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Changing Job and Database Owners to SA

2012 August 6
by Shannon Lowder

I’m the Doctor

One of the services we’re trying to flesh out a bit more over at Hive Mind is our standard health check and resolution script.  Every DBA has his or her own set of scripts they carry around, either in a file, or a link to where to find it online.  Merging the best of all these scripts is difficult when you consider all the great resources within the SQL community.  One of the tasks addressed during a SQL Server health check is ownership of objects.

Whenever you have Jobs owned by users you run the risk of that account being removed, disabled, or corrupted in some way.  When that happens, your job is going to start failing you.  In a similar vein, database ownership gives owner a great deal of permission.  Probably more than is really needed to get the job done.  We can address both of these issues with some simple scripting.

In general, I’ll change the job owners to SA without too much worrying.  I still generate a rollback script and hold onto it until well after the change, just in case.  Database ownership is a bit touchier.  Users could have built code that could break if you suddenly remove ownership, and don’t give the affected users explicit permission to do their job!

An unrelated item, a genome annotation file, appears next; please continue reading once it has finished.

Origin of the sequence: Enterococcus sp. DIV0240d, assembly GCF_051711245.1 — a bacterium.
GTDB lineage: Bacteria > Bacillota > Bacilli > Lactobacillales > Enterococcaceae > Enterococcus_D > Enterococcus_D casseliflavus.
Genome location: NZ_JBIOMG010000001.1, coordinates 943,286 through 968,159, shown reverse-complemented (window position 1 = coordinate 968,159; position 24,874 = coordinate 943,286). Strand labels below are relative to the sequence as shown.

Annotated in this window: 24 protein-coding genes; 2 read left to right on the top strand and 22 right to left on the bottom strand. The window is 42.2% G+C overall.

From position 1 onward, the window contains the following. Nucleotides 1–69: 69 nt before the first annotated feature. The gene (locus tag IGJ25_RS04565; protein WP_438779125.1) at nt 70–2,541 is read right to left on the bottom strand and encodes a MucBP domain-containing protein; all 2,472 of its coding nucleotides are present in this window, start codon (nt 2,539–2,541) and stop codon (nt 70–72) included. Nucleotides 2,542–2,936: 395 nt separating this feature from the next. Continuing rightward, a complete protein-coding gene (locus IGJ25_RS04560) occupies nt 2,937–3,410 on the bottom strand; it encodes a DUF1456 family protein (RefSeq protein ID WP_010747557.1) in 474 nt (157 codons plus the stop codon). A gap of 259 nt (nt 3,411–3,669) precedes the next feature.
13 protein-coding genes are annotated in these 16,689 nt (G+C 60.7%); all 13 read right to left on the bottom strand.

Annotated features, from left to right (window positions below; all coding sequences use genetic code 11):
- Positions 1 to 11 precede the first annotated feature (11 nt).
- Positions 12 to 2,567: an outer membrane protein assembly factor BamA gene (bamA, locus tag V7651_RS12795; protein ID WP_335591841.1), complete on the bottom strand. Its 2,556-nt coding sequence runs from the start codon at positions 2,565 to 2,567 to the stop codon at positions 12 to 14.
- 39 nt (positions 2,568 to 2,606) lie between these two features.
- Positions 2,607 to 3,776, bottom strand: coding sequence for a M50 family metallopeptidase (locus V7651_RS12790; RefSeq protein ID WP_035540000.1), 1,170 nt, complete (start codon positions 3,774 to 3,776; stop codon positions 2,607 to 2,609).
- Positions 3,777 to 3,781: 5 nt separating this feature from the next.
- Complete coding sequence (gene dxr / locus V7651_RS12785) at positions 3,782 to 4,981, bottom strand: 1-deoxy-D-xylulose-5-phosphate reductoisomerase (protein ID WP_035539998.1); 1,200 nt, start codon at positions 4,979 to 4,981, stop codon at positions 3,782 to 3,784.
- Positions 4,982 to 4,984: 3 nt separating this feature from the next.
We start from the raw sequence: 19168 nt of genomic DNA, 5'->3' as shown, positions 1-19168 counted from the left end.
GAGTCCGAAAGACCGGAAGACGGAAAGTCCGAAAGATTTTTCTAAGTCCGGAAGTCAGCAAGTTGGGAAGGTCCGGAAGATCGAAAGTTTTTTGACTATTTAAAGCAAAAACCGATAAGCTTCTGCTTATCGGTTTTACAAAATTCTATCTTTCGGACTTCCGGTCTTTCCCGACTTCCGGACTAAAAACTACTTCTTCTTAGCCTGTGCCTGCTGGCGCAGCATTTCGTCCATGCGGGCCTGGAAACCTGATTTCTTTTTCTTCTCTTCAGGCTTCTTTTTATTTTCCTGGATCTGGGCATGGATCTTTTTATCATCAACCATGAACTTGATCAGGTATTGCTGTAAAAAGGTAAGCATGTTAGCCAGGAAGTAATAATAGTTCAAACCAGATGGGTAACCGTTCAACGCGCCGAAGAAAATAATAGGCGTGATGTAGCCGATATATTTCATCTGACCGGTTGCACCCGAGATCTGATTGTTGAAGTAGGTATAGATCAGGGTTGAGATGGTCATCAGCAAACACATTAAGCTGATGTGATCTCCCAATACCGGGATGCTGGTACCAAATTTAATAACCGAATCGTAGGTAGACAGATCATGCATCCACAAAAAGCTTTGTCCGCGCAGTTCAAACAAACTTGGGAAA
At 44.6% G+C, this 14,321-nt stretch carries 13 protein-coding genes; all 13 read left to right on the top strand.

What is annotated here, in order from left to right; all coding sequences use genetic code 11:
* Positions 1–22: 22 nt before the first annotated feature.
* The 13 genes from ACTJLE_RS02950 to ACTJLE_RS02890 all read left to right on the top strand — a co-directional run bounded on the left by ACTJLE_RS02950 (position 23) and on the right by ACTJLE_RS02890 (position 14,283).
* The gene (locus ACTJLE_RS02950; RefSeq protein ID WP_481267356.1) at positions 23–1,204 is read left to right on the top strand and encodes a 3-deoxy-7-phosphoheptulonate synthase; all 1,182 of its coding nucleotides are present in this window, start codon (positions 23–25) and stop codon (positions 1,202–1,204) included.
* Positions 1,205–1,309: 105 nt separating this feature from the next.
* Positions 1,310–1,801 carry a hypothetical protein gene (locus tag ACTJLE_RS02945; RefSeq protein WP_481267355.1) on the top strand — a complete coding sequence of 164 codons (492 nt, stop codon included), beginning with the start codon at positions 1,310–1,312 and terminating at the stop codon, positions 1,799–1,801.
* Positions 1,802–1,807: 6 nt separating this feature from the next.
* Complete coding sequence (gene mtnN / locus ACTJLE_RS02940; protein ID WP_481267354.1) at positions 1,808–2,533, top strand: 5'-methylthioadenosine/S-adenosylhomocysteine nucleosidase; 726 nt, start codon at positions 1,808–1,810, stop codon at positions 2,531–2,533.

My suggestion, work with your developers to determine what the minimum level of permission needed (for both the user and any code built and running against the database).  Generate scripts to grant those permissions.  Apply those first, then once you’ve worked out all the bugs in the permission change, change database owners to SA.

Now for the scripts!

Changing Job Owners

/******************************************************************************
Description:   
        Script that change the Jobs Owner to SA.  This Script will
        identify the non SA jobs, then create a rollback and a roll forward script
        that will change their owner as SA
Compatibility  :     2005 +
Input:
        Folder where rollback and roll forward scripts can be stored
*******************************************************************************/

--internal variables
DECLARE @ScriptList TABLE ( ScriptType VARCHAR(20), Script VARCHAR(MAX))